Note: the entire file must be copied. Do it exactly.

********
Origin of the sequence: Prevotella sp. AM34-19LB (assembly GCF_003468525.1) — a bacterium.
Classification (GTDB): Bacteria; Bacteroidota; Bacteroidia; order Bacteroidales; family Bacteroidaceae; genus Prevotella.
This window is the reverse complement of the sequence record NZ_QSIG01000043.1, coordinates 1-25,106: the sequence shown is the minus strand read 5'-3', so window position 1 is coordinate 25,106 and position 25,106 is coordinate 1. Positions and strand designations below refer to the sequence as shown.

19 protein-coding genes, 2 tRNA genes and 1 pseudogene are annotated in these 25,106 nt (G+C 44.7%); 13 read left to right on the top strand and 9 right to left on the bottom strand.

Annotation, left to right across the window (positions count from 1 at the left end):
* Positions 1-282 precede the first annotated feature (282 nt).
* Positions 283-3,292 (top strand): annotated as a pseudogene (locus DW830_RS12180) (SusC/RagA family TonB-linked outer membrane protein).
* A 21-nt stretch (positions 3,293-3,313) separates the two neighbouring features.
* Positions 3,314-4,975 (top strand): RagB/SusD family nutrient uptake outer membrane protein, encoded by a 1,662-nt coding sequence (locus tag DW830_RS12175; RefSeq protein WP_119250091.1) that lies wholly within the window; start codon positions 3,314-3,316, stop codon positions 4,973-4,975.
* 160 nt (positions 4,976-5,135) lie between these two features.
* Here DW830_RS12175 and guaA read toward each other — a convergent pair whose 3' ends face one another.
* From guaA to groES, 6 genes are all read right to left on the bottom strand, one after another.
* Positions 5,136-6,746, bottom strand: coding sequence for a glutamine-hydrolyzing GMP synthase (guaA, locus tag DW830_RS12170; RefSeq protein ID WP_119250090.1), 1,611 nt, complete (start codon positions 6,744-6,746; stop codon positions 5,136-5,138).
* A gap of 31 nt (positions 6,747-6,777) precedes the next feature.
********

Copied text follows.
Origin of the sequence: Prevotella sp. AM34-19LB (assembly GCF_003468525.1) — a bacterium.
Classification (GTDB): Bacteria; Bacteroidota; Bacteroidia; order Bacteroidales; family Bacteroidaceae; genus Prevotella.
This window is the reverse complement of the sequence record NZ_QSIG01000043.1, coordinates 1-25,106: the sequence shown is the minus strand read 5'-3', so window position 1 is coordinate 25,106 and position 25,106 is coordinate 1. Positions and strand designations below refer to the sequence as shown.

19 protein-coding genes, 2 tRNA genes and 1 pseudogene are annotated in these 25,106 nt (G+C 44.7%); 13 read left to right on the top strand and 9 right to left on the bottom strand.

Annotation, left to right across the window (positions count from 1 at the left end):
* Positions 1-282 precede the first annotated feature (282 nt).
* Positions 283-3,292 (top strand): annotated as a pseudogene (locus DW830_RS12180) (SusC/RagA family TonB-linked outer membrane protein).
* A 21-nt stretch (positions 3,293-3,313) separates the two neighbouring features.
* Positions 3,314-4,975 (top strand): RagB/SusD family nutrient uptake outer membrane protein, encoded by a 1,662-nt coding sequence (locus tag DW830_RS12175; RefSeq protein WP_119250091.1) that lies wholly within the window; start codon positions 3,314-3,316, stop codon positions 4,973-4,975.
* 160 nt (positions 4,976-5,135) lie between these two features.
* Here DW830_RS12175 and guaA read toward each other — a convergent pair whose 3' ends face one another.
* From guaA to groES, 6 genes are all read right to left on the bottom strand, one after another.
* Positions 5,136-6,746, bottom strand: coding sequence for a glutamine-hydrolyzing GMP synthase (guaA, locus tag DW830_RS12170; RefSeq protein ID WP_119250090.1), 1,611 nt, complete (start codon positions 6,744-6,746; stop codon positions 5,136-5,138).
* A gap of 31 nt (positions 6,747-6,777) precedes the next feature.